St Moritz – Live band plays Swiss music at Corviglia Ski Club party
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Live band "Bergvagabunden" plays Swiss music at Corviglia Ski Club party in St Moritz
Live band “Bergvagabunden” plays Swiss music at Corviglia Ski Club party in St Moritz | ©

We were booked as a duo with accordion and baritone (also called euphonium) for a party at the Corviglia Ski Club in St Moritz. The Corviglia Ski Club is for members only and is located on the Piz Nair mountain. From here you have a fantastic view of the Alps of Graubünden and St Moritz. 

We started at the bottom at the starting point of the St Moritz – Corviglia funicular. The guests were given their first drink and we began to play music and yodel. During the ride up we continued to play and the first guests started to sing along. 

At the top of the Ski Club we played a little more before dinner, before a DJ provided the music for the rest of the evening. (Normally we also do the party music after dinner and also offer deejaying, but the client had a DJ among his friends). This gave us a break and we could admire the snow-covered mountains in the moonlight and enjoy the view of the illuminated St Moritz.  

On the return journey from Corviglia to St Moritz, we played again in the funicular railway and all the guests sang along loudly, including to

  • Sara perche ti amo
  • Sweet Caroline
  • Aicha
  • Those were the days my friend
  • Bella ciao
  • Take me home country roads

What is the History of Oktoberfest?
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Musicians: what is the History of Oktoberfest?

This festival dates back to 1810 and is done to celebrate the 12th marriage of Bavarian Crown Prince Ludwig to the Saxon-Hildburghausen Princess Therese. During this time, the citizens of Munich received an invitation to the festival, and it lasted five days and took place in the fields located in front of the city gates. The main event was a horse race.

After the main event, celebrations were held annually on the same date, and they even became bigger. In the second year of celebration, they added an agricultural show. The organizers kept adding more things to make the festival as interesting as possible. It started to feature more mechanical rides, with the first roller coaster being introduced in 1908. When the land started allowing beer on the fairgrounds, more beers started to come in, and it has now dominated the festival. German folk dancers usually have great moments performing to a crowd that is excited and looking for nothing else but fun.

Eventually, the festival was pushed to September because the month had better weather conditions. It was also prolonged from five days to 14 days to ensure that people have a maximum time of fun. Currently, the first Sunday of October marks the last day of the festival. In 2006, Oktoberfest extended to more days because the first Tuesday of October 3rd is a national holiday. Over the past 200 years, since the first festival was held, Oktoberfest has been cancelled 24 times because of war and cholera epidemics.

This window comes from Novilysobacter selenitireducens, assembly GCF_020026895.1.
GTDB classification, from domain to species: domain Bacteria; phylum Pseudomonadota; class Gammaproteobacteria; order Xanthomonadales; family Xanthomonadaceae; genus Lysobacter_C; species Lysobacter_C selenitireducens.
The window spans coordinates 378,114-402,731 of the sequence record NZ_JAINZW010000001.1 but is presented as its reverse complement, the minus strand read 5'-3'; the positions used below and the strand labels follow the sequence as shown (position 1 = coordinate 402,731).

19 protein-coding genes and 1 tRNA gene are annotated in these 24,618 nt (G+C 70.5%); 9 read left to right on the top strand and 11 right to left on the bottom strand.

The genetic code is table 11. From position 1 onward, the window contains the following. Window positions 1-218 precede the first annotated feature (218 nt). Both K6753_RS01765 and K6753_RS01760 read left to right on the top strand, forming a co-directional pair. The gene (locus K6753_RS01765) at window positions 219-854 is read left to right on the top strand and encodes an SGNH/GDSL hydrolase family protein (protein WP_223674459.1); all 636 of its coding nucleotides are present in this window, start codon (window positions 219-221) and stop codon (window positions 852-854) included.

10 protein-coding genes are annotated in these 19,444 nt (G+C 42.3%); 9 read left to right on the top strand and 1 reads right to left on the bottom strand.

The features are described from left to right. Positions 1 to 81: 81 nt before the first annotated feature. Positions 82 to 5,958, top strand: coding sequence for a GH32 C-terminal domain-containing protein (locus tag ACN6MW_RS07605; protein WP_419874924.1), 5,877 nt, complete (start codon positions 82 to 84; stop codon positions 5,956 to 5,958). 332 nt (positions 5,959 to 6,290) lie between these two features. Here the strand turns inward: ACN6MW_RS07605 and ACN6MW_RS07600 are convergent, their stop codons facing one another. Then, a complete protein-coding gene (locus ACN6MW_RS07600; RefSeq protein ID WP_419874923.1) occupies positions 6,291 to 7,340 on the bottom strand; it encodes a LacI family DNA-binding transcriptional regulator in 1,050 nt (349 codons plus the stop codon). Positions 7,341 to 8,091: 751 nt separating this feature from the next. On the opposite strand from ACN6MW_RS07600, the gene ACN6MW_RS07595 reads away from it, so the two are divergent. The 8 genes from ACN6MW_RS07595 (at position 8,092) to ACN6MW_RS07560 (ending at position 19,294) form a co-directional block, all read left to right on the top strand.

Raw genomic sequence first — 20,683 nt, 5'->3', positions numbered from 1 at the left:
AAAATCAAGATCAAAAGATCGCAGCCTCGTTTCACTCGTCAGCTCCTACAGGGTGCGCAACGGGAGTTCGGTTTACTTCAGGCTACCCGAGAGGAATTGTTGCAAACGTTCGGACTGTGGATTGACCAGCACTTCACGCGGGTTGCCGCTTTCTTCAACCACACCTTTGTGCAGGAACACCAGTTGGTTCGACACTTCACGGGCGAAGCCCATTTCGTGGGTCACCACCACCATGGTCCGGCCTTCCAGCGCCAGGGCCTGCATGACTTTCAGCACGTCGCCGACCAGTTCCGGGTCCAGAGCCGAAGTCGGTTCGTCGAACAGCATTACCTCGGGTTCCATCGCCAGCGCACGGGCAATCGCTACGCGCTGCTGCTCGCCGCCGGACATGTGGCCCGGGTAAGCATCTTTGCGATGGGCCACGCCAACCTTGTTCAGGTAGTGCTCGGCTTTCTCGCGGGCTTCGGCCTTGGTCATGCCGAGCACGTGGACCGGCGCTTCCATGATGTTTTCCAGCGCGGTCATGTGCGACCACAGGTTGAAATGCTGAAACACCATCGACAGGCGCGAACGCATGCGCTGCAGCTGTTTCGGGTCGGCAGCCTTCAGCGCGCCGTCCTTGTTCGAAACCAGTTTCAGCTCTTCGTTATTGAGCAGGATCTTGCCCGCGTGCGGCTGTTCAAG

Links: German dancersBavarian musicOktoberfest bands

The Worst 7 Things That Could Happen To You At Oktoberfest
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Every year, millions of individuals clad in H-shapes suspenders and tight-fitted bodices visit Munich, Bavaria Germany, for the beer festival known as Wiesn or Oktoberfest. Are you planning to attend your first Oktoberfest Munich? Well, it is one of the world’s best parties that begin in September.

However, there are lots of misconceptions about Wiesn as well as boatloads of mistakes, which first-timers may make and end up not enjoying the 17 days of fun. Put simply, a lot is accepted and tolerated though not all is good and desired. Here are the worst things that could happen to you at the world’s largest beer-drinking debauchery.

Oktoberfest visitors
The Worst 7 Things That Could Happen To You At Oktoberfest

1. You might not handle your beer

In general, the German beer is very strong and during this traditional German bash, the beer served is stronger. Once you walk into a tent, you have to drink beer. You will not be able to nurse your beer because the wenches will hand you more drinks even before you finish with the one in your hand. If the people in your table are drinking very fast, then you are expected to keep up; beer comes in rounds for each one at the table.

Oktoberfest Munich is all about beer-drinking and there no diverse menu of cocktails and wines. Non-alcoholic beers and soft drinks are on par in price. In case you underestimate your drinking limit, you are in for the worst and rude awakening.

If you do not plan on beer-drinking, do not enter a tent because you will be kicked out. You can simply roam around the grounds taking your favorite alcohol at your own pace. You are only allowed to bring your own beer into the grounds and not at the tent. Typically, the drinks and foods in the tents are more expensive, but it’s fun to try out the Oktoberfest menu; they look unreal.

2. You might walk into the wrong tent

The truth is that each tent has its own character, décor, vibe, reputation, and different beer. You can choose a tent based on the beer or the atmosphere. The most well-known tent is Hofbrau and you might be super delighted to visit it. Hofbrau tent is usually packed with tourists and is known to be notorious. For this reason, locals tend to keep off in spite of it being the most popular abroad. Therefore, do a bit of research beforehand or chat with a few locals to get to know what tent would best suit you. They are 14 tents in total and you probably will not try all of them.